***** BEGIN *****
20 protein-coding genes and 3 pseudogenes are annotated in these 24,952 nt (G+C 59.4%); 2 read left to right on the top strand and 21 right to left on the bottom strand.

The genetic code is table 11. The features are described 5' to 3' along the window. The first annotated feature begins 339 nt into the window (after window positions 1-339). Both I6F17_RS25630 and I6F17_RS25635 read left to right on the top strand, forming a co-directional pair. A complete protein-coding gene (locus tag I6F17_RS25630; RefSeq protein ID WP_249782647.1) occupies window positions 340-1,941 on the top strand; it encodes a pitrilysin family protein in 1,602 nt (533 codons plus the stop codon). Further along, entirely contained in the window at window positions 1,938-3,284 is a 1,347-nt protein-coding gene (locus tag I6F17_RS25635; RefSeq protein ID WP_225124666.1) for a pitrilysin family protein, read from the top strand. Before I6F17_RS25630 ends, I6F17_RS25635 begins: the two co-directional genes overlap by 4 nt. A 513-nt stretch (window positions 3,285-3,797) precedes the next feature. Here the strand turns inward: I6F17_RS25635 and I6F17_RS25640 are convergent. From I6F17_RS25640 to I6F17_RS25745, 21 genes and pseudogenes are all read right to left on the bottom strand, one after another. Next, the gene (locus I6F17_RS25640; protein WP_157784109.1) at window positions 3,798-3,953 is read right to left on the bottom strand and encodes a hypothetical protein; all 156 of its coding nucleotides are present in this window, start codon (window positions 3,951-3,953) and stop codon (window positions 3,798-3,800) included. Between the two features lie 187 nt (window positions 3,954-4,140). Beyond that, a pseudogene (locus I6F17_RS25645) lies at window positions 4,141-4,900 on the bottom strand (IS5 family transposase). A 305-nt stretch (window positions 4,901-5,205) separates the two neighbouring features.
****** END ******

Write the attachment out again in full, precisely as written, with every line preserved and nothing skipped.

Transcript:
20 protein-coding genes and 3 pseudogenes are annotated in these 24,952 nt (G+C 59.4%); 2 read left to right on the top strand and 21 right to left on the bottom strand.

The genetic code is table 11. The features are described 5' to 3' along the window. The first annotated feature begins 339 nt into the window (after window positions 1-339). Both I6F17_RS25630 and I6F17_RS25635 read left to right on the top strand, forming a co-directional pair. A complete protein-coding gene (locus tag I6F17_RS25630; RefSeq protein ID WP_249782647.1) occupies window positions 340-1,941 on the top strand; it encodes a pitrilysin family protein in 1,602 nt (533 codons plus the stop codon). Further along, entirely contained in the window at window positions 1,938-3,284 is a 1,347-nt protein-coding gene (locus tag I6F17_RS25635; RefSeq protein ID WP_225124666.1) for a pitrilysin family protein, read from the top strand. Before I6F17_RS25630 ends, I6F17_RS25635 begins: the two co-directional genes overlap by 4 nt. A 513-nt stretch (window positions 3,285-3,797) precedes the next feature. Here the strand turns inward: I6F17_RS25635 and I6F17_RS25640 are convergent. From I6F17_RS25640 to I6F17_RS25745, 21 genes and pseudogenes are all read right to left on the bottom strand, one after another. Next, the gene (locus I6F17_RS25640; protein WP_157784109.1) at window positions 3,798-3,953 is read right to left on the bottom strand and encodes a hypothetical protein; all 156 of its coding nucleotides are present in this window, start codon (window positions 3,951-3,953) and stop codon (window positions 3,798-3,800) included. Between the two features lie 187 nt (window positions 3,954-4,140). Beyond that, a pseudogene (locus I6F17_RS25645) lies at window positions 4,141-4,900 on the bottom strand (IS5 family transposase). A 305-nt stretch (window positions 4,901-5,205) separates the two neighbouring features.